Every Building from A Defunct Liberty Village Factory, Rotated Vertically
2018, commissioned as part of The Bentway (Toronto) group exhibition If, What, But If? curated by Ilana Altman.
The Bentway sits almost across the road from what was once the John Inglis and Company factory, at one point Canada's prized jewel industrial powerhouse, building steamship engines, fermentation tanks for Molson's brewery, industrial pumps, turbines, World War I and II armaments, and finally washing machines. When it closed in 1989, it represented a staggering loss of industrial capacity for the city and the country. Much like the destruction of the St. Louis' Pruitt-Igoe housing complex that to many represented the "end of modernism," the closure of the Strachan Inglis factory symbolized something bigger, in this case the demarcation between downtown Toronto's industrial and post-industrial eras.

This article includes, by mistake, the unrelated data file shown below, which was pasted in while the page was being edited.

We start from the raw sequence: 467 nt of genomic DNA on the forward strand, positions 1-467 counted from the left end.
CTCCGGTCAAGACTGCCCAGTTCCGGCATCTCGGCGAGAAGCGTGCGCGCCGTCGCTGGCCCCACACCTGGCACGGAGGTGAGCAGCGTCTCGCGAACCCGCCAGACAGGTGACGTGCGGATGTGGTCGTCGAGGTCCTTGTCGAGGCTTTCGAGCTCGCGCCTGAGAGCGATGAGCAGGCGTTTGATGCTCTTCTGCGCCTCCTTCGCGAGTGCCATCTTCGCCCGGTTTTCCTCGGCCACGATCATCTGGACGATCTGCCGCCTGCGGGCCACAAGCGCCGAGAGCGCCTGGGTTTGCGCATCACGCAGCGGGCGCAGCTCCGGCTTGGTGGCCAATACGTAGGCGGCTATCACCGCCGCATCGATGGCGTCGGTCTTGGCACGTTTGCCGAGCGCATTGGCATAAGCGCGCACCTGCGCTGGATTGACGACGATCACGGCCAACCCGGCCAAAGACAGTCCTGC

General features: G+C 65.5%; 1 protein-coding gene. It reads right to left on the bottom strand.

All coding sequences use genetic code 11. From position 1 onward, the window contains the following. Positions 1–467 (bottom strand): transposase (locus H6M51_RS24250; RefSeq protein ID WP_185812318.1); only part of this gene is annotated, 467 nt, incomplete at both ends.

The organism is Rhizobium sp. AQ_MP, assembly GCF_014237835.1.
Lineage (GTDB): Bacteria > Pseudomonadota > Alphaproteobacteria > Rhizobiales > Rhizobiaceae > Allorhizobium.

The area that was once covered with Inglis factory buildings is now the residential neighbourhood of Liberty Village. While a few of the original industrial buildings have been repurposed as residential, office and retail space, most have been torn down and replaced with glittering highrise towers.
This installation reimagines the Inglis factory in its heyday, (circa 1945) at 1:70 scale, with every building rotated from horizontal to vertical position. The gesture evokes the dense and populous verticality that has transformed the neighbourhood, while alluding to a gravestone-like memorial for the area's past industrial life.
Grateful acknowledgements to Ilana Altman, Sarah Munro, Julian Sleath, Vincent Chu, Blackwell Structural Engineers, Jono Peters, Steel & Oak, Maker Technical Sculpture Services, Kirsten LaBonte, Annie Koyama, Ruth Jones.
“If, But, What If?” includes works from Michael Awad (Toronto), Steven Beckly (Toronto), Wally Dion (Upstate New York / Haudenosaunee territory), Mani Mazinani and Sanaz Mazinani (Toronto and San Francisco), Alex McLeod (Toronto), Sans façon (Calgary), and Jon Sasaki (Toronto).